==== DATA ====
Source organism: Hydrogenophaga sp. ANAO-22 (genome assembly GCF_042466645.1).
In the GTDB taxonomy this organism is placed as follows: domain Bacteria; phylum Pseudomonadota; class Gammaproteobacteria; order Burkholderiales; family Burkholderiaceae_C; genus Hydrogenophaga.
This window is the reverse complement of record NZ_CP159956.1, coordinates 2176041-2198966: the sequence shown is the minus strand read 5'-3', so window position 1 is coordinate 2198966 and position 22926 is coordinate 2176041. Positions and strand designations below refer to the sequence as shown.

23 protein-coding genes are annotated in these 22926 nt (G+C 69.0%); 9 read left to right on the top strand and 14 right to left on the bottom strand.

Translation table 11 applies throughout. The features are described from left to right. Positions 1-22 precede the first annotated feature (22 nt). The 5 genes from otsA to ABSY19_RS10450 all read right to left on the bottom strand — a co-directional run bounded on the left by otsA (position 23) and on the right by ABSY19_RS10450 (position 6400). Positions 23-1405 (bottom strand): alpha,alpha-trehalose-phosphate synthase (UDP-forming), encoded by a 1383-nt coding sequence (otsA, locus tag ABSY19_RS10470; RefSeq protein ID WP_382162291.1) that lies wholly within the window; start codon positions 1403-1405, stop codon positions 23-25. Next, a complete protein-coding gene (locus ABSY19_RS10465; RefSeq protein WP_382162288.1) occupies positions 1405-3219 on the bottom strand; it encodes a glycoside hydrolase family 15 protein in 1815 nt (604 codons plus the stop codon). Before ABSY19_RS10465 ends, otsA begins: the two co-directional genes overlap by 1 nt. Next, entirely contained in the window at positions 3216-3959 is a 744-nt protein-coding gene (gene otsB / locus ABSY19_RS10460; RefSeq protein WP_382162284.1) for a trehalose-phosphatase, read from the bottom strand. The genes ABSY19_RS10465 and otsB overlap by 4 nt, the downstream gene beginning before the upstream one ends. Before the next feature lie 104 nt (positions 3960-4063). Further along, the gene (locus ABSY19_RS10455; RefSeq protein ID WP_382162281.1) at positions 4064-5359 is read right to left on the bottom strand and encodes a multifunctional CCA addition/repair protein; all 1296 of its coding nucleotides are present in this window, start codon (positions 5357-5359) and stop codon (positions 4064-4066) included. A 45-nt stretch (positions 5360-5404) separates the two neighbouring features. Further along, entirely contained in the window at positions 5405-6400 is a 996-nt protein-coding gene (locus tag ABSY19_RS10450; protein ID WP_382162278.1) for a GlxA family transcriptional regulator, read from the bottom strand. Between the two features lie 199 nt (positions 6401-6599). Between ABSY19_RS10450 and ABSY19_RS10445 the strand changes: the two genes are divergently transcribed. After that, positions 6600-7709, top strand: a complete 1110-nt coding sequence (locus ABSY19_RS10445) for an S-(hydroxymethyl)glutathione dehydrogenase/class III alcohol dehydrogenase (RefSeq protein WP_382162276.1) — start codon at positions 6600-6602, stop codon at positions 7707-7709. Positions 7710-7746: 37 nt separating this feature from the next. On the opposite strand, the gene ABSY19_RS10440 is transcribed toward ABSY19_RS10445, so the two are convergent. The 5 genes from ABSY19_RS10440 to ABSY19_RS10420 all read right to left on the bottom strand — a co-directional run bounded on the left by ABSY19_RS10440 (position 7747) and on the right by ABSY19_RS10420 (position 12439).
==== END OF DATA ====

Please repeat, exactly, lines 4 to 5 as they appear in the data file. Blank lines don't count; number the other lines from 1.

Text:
23 protein-coding genes are annotated in these 22926 nt (G+C 69.0%); 9 read left to right on the top strand and 14 right to left on the bottom strand.

Translation table 11 applies throughout. The features are described from left to right. Positions 1-22 precede the first annotated feature (22 nt). The 5 genes from otsA to ABSY19_RS10450 all read right to left on the bottom strand — a co-directional run bounded on the left by otsA (position 23) and on the right by ABSY19_RS10450 (position 6400). Positions 23-1405 (bottom strand): alpha,alpha-trehalose-phosphate synthase (UDP-forming), encoded by a 1383-nt coding sequence (otsA, locus tag ABSY19_RS10470; RefSeq protein ID WP_382162291.1) that lies wholly within the window; start codon positions 1403-1405, stop codon positions 23-25. Next, a complete protein-coding gene (locus ABSY19_RS10465; RefSeq protein WP_382162288.1) occupies positions 1405-3219 on the bottom strand; it encodes a glycoside hydrolase family 15 protein in 1815 nt (604 codons plus the stop codon). Before ABSY19_RS10465 ends, otsA begins: the two co-directional genes overlap by 1 nt. Next, entirely contained in the window at positions 3216-3959 is a 744-nt protein-coding gene (gene otsB / locus ABSY19_RS10460; RefSeq protein WP_382162284.1) for a trehalose-phosphatase, read from the bottom strand. The genes ABSY19_RS10465 and otsB overlap by 4 nt, the downstream gene beginning before the upstream one ends. Before the next feature lie 104 nt (positions 3960-4063). Further along, the gene (locus ABSY19_RS10455; RefSeq protein ID WP_382162281.1) at positions 4064-5359 is read right to left on the bottom strand and encodes a multifunctional CCA addition/repair protein; all 1296 of its coding nucleotides are present in this window, start codon (positions 5357-5359) and stop codon (positions 4064-4066) included. A 45-nt stretch (positions 5360-5404) separates the two neighbouring features. Further along, entirely contained in the window at positions 5405-6400 is a 996-nt protein-coding gene (locus tag ABSY19_RS10450; protein ID WP_382162278.1) for a GlxA family transcriptional regulator, read from the bottom strand. Between the two features lie 199 nt (positions 6401-6599). Between ABSY19_RS10450 and ABSY19_RS10445 the strand changes: the two genes are divergently transcribed. After that, positions 6600-7709, top strand: a complete 1110-nt coding sequence (locus ABSY19_RS10445) for an S-(hydroxymethyl)glutathione dehydrogenase/class III alcohol dehydrogenase (RefSeq protein WP_382162276.1) — start codon at positions 6600-6602, stop codon at positions 7707-7709. Positions 7710-7746: 37 nt separating this feature from the next. On the opposite strand, the gene ABSY19_RS10440 is transcribed toward ABSY19_RS10445, so the two are convergent. The 5 genes from ABSY19_RS10440 to ABSY19_RS10420 all read right to left on the bottom strand — a co-directional run bounded on the left by ABSY19_RS10440 (position 7747) and on the right by ABSY19_RS10420 (position 12439).